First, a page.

En EspaŅol

Q. Who is Mr. Smarty Plants?

A: There are those who suspect Wildflower Center volunteers are the culpable and capable culprits. Yet, others think staff members play some, albeit small, role. You can torture us with your plant questions, but we will never reveal the Green Guru's secret identity.

Help us grow by giving to the Plant Database Fund or by becoming a member

Did you know you can access the Native Plant Information Network with your web-enabled smartphone?

Share

Ask Mr. Smarty Plants

Ask Mr. Smarty Plants is a free service provided by the staff and volunteers at the Lady Bird Johnson Wildflower Center.

Search Smarty Plants
    
 
See a list of all Smarty Plants questions
Can't find the answer in our existing FAQs, submit a question to Mr. Smarty Plants.
Need help with plant identification, visit the plant identification page.
 
rate this answer
2 ratings

Wednesday - November 11, 2009

From: Rockport, TX
Region: Southwest
Topic: Trees
Title: Where to plant the Texas Olive tree?
Answered by: Jimmy Mills

QUESTION:

I need to know where to plant the Texas Olive Tree, and what kind of care is required, such as watering, pruning, fertilization.

ANSWER:

Texas olive tree Cordia boissieri (anacahuita) is native to south Texas and can be grown as a shrub or a small tree. Its showy white flowers make it an attractive addition to the home landscape. It is not a true olive tree, but because its fruits resemble olives, it is known as the Texas Olive. Planting it in Rockport, Texas should not be a problem.

The tree needs full sun and well drained soil to prosper. It can grow in various soil types; Sandy, Sandy Loam, Medium Loam, Clay Loam, Clay, with a pH around neutrality. It is a slow growing tree with moderate water use and is drought tolerant. Since it is a native, it shouldn't need fertilization. Because of its relatively small size, it can be planted fairly close to the house.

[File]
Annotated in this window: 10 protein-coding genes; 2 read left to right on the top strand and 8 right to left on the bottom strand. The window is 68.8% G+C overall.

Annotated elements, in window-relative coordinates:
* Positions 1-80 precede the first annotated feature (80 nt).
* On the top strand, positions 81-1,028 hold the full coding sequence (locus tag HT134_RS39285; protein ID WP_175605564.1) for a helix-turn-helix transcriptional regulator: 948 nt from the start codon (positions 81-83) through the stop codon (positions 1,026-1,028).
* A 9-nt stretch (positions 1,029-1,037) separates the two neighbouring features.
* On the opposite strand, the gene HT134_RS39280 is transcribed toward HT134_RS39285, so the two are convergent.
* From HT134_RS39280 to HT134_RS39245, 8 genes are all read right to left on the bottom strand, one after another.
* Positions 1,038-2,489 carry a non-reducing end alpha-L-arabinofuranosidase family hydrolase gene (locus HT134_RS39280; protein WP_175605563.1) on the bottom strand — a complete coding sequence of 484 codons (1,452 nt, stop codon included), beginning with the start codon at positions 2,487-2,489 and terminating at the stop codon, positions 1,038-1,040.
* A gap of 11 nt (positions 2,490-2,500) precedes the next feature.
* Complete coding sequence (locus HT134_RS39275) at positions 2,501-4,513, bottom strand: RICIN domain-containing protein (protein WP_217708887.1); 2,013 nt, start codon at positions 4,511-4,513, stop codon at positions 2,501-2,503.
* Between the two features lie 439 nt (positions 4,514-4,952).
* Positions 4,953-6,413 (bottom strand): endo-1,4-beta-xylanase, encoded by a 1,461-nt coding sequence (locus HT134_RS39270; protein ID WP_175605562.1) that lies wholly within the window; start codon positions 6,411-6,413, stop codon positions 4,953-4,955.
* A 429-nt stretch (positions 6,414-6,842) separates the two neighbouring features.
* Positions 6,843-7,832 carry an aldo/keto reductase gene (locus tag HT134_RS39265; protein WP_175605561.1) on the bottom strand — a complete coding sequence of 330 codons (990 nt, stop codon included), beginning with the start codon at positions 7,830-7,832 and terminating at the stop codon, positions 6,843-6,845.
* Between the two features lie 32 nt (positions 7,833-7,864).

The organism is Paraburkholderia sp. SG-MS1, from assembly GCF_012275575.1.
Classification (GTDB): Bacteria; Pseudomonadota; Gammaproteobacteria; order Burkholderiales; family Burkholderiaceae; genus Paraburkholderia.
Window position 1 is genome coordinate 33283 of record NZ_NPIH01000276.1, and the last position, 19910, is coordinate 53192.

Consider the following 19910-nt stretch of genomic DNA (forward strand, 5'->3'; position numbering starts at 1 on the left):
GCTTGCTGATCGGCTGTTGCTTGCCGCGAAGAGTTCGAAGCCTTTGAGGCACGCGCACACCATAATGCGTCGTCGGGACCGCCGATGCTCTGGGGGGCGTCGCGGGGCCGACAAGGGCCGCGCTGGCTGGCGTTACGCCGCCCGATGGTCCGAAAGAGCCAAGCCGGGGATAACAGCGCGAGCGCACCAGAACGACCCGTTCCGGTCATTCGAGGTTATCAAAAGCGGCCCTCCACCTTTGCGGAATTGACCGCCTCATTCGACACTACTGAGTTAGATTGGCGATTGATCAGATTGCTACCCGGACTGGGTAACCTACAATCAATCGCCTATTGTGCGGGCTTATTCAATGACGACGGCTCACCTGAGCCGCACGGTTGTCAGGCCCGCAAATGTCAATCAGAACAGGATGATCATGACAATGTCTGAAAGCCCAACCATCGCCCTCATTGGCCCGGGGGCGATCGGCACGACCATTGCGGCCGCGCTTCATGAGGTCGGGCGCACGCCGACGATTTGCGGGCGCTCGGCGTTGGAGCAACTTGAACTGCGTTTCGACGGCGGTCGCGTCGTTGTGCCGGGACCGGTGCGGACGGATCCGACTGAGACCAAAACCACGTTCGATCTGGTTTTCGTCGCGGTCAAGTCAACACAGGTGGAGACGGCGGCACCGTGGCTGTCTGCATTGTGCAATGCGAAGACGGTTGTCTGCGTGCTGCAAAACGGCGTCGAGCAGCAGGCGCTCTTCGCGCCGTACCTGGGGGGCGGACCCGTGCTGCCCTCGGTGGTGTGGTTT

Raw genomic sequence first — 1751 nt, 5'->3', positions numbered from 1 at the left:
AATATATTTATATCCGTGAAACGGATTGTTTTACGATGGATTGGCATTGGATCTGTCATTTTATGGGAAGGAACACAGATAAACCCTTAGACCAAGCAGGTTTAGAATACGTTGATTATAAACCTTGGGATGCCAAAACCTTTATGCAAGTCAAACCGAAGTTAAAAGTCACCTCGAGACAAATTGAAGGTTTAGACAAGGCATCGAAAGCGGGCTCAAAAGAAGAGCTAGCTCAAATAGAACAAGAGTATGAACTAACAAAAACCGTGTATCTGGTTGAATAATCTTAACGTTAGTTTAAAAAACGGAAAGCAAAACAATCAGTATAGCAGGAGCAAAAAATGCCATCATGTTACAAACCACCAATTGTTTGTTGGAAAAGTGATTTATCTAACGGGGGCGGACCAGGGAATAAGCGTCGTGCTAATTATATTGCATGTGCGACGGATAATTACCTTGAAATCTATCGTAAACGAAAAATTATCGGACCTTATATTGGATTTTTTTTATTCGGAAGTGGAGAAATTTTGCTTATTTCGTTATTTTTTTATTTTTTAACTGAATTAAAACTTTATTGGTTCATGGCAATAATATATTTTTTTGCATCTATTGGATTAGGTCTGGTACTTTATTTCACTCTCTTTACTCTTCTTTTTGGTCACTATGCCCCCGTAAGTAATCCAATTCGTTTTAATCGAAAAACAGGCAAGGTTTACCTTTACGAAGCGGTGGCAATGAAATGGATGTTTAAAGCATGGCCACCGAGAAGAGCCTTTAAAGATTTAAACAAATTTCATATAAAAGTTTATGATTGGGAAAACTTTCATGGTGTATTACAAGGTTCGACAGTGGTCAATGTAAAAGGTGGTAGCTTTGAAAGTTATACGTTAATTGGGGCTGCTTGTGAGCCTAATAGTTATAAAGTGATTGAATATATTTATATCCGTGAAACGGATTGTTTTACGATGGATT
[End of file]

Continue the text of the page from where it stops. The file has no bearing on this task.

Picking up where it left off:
This article from the University of Florida IFAS Extension has some interesting information about Texas Olive.

This Trees are Good website has a wealth of information about all aspects of tree care from planting to pruning and in between.


Cordia boissieri

Cordia boissieri

Cordia boissieri

 

 

 

More Trees Questions

Native trees to replace dying Arizona ash (Fraxinus velutina)
June 06, 2008 - I have two 25-30 year old Arizona Ash trees in my front yard, which I think are dying. They are the only shade my house gets, and I am dreading losing them. (They are massive and beautiful) What are m...
view the full question and answer

Leaves falling off recently transplanted mature Mountain Laurel
July 05, 2006 - I have recently purchased a Mountain Laurel for my backyard landscaping. It is a fully matured ML standing over 9 feet tall by 6 feet wide. Since it was planted (about 6 weeks ago) it has been losin...
view the full question and answer

Sprouts from stems of plants from Happy Yard IN
September 28, 2013 - Is it normal for a plant to start a sprout from its own root system next to the stock/stem? Is it trying to regrow?
view the full question and answer

Plants for winter installation in Houston
January 01, 2009 - What plants can you plant in the winter, Houston, Texas?
view the full question and answer

Sticky material dripping from tree in Austin
July 22, 2012 - The tree in my backyard is dripping what I surmise is sap - a thick,fdrake1@ sticky substance in July. What kind of tree is it and is there anything one can do prevent this from happening? Thank you...
view the full question and answer

Smarty Plants's Facebook profile Support the Wildflower Center by Donating Online or Becoming a Member today.

Mr. Smarty Plants wants you to be his Facebook friend. Click the Facebook icon to add yourself to Mr. Smarty Plants list of friends.
E-NEWSLETTER | BECOME A MEMBER | DONATE NOW | MEDIA | SITEMAP
© 2014 Lady Bird Johnson Wildflower Center